the damaged section seems to be just hanging on Hi, some fools did pull ups on my door frame and the top section gave way. It won't budge when I try to push it back up (although I didn't put much force into it) , so I was thinking that perhaps the best way to go about repairing it would be to tear it off and use some adhesive (Elmer's wood glue?) to put it back on.

Does that seem to be a reasonable course of action and are there any considerations I should keep in mind beforehand? I haven't really dealt with anything of this sort before so all advice is appreciated.


That is not the "door frame" but rather door trim and specifically it is crown molding. It will be nailed or screwed. Get up on a ladder and examine it from the top. Take pictures of what you see.

You will probably have to remove this element of the trim and reinstall it, but don't be in a hurry to tackle this. You could cause a lot of damage if you don't do it properly. Do it properly and you may not even have much (or any) touch up painting. Do it wrong, and you will make a mess that will require a professional to restore and will cost a pretty penny.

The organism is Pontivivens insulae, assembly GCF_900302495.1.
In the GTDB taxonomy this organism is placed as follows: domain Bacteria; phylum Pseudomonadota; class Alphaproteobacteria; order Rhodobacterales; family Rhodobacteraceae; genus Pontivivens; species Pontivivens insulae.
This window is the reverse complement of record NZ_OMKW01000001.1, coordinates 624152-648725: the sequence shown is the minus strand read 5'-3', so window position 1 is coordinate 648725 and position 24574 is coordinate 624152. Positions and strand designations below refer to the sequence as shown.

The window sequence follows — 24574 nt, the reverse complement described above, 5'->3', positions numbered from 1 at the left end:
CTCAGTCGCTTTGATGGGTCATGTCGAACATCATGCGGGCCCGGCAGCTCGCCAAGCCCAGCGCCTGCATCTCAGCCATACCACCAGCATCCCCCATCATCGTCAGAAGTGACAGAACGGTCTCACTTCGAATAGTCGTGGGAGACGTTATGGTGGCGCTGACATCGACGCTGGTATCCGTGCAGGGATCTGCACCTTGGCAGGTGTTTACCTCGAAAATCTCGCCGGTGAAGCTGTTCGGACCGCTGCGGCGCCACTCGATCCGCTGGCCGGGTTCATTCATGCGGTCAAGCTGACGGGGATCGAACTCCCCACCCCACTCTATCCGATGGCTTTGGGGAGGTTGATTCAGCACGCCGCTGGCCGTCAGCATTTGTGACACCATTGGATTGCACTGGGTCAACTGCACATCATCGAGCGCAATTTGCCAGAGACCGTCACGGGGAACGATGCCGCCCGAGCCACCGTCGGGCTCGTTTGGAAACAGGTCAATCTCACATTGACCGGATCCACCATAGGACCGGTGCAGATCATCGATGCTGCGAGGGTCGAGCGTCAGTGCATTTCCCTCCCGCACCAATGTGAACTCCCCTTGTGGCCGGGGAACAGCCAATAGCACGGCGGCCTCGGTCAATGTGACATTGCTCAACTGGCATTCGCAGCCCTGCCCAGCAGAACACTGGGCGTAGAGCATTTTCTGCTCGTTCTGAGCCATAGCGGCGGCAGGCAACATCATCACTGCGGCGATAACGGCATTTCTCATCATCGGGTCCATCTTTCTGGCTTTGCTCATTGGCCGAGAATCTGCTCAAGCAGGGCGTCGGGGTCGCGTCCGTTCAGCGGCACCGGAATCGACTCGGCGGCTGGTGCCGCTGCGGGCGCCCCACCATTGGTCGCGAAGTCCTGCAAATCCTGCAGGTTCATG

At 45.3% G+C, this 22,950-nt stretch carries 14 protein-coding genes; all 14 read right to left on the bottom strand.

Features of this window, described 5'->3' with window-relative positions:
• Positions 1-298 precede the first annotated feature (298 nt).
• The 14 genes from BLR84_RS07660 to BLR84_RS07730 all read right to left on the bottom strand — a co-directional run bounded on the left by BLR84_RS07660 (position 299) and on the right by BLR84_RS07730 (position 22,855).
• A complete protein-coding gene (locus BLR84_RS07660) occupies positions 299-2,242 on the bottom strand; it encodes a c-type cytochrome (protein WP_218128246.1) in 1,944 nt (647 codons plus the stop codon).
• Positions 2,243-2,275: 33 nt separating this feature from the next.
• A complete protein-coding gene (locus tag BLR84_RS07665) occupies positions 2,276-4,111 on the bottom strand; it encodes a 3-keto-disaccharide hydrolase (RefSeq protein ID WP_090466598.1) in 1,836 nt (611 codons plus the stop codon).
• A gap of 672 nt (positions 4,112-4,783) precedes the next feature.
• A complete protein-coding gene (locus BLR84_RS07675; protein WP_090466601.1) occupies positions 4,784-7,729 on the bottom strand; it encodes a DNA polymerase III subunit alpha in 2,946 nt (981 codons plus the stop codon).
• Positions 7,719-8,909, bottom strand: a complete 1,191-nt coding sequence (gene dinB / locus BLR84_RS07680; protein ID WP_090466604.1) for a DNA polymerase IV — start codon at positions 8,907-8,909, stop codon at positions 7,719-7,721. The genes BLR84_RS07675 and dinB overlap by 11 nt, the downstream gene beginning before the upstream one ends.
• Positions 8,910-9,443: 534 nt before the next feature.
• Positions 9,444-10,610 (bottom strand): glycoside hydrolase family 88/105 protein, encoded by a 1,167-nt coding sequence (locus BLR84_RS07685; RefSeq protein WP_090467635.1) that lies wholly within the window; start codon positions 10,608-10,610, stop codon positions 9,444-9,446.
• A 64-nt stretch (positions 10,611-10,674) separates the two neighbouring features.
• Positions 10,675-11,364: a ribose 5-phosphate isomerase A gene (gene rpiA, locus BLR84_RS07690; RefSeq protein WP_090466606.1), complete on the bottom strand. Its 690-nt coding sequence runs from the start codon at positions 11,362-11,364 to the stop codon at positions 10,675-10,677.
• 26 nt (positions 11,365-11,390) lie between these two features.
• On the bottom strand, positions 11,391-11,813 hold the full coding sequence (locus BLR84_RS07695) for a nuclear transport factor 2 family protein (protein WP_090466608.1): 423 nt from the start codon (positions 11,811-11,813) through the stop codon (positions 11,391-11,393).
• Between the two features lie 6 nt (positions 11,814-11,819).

Honestly, a competent trim carpenter should be brought in to fix this. It appears another element has been pulled from the wall, and there is a trim piece missing, or paint missing, from the end of the horizontal trim above the door. It looks like the door trim was not complete. Is this a new house?

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  • Ah, you're exactly right the screws that are holding it are there but bent outwards which explains how it's hanging like that and why it won't really budge. It's a fairly old apartment too. – Eddy Sep 10 '17 at 18:35
  • Bent screws cannot be unscrewed and will have to be cut probably with a grinder with a cut-off wheel, a Dremel, or small circular saw. Skilled use of a reciprocating saw might do it. They might be able to be cut by hand with a sharp hacksaw blade, but probably a power tool will be needed. – Jim Stewart Sep 10 '17 at 19:11
  • If you can cut the screws and leave a straight section from the cut to the head, then the crown molding will come away and you can unscrew the part with the head. The remaining part may then be free to be unscrewed using pliers or locking pliers (vise-grips). – Jim Stewart Sep 11 '17 at 15:27

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